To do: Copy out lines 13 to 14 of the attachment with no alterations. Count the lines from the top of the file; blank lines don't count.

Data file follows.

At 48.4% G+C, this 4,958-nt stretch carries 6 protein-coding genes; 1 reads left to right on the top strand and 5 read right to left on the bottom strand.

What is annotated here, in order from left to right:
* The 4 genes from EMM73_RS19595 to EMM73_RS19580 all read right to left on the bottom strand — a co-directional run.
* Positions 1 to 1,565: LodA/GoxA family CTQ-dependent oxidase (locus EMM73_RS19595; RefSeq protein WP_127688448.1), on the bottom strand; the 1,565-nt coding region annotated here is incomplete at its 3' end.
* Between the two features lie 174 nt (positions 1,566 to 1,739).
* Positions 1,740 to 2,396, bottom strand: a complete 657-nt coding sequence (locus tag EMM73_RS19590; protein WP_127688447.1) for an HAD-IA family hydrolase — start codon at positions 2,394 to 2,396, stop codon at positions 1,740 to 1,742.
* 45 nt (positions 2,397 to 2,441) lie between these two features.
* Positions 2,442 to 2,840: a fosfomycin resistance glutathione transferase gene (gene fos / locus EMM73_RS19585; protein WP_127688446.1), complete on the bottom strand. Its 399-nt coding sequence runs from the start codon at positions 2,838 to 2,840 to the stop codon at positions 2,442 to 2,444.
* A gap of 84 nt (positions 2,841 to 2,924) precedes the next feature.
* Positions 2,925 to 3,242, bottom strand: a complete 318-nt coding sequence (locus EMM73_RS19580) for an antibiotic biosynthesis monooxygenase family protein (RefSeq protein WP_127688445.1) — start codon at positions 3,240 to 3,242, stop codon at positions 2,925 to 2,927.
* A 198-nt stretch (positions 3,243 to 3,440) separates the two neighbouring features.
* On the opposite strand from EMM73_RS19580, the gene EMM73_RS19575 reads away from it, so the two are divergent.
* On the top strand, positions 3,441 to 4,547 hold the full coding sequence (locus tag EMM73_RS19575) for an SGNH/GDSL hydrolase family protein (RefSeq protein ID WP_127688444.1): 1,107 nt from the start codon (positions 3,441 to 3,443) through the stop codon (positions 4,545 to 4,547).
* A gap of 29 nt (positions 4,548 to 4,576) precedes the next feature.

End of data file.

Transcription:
* On the top strand, positions 3,441 to 4,547 hold the full coding sequence (locus tag EMM73_RS19575) for an SGNH/GDSL hydrolase family protein (RefSeq protein ID WP_127688444.1): 1,107 nt from the start codon (positions 3,441 to 3,443) through the stop codon (positions 4,545 to 4,547).
* A gap of 29 nt (positions 4,548 to 4,576) precedes the next feature.